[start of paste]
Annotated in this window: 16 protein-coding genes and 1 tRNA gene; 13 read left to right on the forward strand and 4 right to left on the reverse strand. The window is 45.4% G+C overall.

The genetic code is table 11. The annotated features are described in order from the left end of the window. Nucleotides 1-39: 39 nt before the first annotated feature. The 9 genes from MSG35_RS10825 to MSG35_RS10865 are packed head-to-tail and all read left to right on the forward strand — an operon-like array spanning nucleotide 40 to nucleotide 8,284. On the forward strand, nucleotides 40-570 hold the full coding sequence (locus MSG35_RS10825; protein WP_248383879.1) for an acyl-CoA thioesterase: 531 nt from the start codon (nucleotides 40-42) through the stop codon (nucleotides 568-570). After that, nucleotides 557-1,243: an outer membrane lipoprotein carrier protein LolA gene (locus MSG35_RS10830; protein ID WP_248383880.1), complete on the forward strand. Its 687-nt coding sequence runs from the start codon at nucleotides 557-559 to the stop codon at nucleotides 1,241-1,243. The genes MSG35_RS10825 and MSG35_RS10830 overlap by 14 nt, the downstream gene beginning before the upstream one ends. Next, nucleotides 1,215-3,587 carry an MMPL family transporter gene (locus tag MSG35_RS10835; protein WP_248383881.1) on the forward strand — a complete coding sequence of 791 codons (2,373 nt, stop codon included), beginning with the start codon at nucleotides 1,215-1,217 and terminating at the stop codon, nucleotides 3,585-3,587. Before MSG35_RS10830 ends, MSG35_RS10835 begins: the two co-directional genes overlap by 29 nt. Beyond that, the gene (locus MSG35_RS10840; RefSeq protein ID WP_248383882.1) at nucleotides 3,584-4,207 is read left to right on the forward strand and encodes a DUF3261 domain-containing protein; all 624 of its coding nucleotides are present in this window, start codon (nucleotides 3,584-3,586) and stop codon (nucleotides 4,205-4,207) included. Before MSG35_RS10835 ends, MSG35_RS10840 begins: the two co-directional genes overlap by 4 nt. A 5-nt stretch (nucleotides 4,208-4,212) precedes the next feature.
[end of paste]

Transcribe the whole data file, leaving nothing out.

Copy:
Annotated in this window: 16 protein-coding genes and 1 tRNA gene; 13 read left to right on the forward strand and 4 right to left on the reverse strand. The window is 45.4% G+C overall.

The genetic code is table 11. The annotated features are described in order from the left end of the window. Nucleotides 1-39: 39 nt before the first annotated feature. The 9 genes from MSG35_RS10825 to MSG35_RS10865 are packed head-to-tail and all read left to right on the forward strand — an operon-like array spanning nucleotide 40 to nucleotide 8,284. On the forward strand, nucleotides 40-570 hold the full coding sequence (locus MSG35_RS10825; protein WP_248383879.1) for an acyl-CoA thioesterase: 531 nt from the start codon (nucleotides 40-42) through the stop codon (nucleotides 568-570). After that, nucleotides 557-1,243: an outer membrane lipoprotein carrier protein LolA gene (locus MSG35_RS10830; protein ID WP_248383880.1), complete on the forward strand. Its 687-nt coding sequence runs from the start codon at nucleotides 557-559 to the stop codon at nucleotides 1,241-1,243. The genes MSG35_RS10825 and MSG35_RS10830 overlap by 14 nt, the downstream gene beginning before the upstream one ends. Next, nucleotides 1,215-3,587 carry an MMPL family transporter gene (locus tag MSG35_RS10835; protein WP_248383881.1) on the forward strand — a complete coding sequence of 791 codons (2,373 nt, stop codon included), beginning with the start codon at nucleotides 1,215-1,217 and terminating at the stop codon, nucleotides 3,585-3,587. Before MSG35_RS10830 ends, MSG35_RS10835 begins: the two co-directional genes overlap by 29 nt. Beyond that, the gene (locus MSG35_RS10840; RefSeq protein ID WP_248383882.1) at nucleotides 3,584-4,207 is read left to right on the forward strand and encodes a DUF3261 domain-containing protein; all 624 of its coding nucleotides are present in this window, start codon (nucleotides 3,584-3,586) and stop codon (nucleotides 4,205-4,207) included. Before MSG35_RS10835 ends, MSG35_RS10840 begins: the two co-directional genes overlap by 4 nt. A 5-nt stretch (nucleotides 4,208-4,212) precedes the next feature.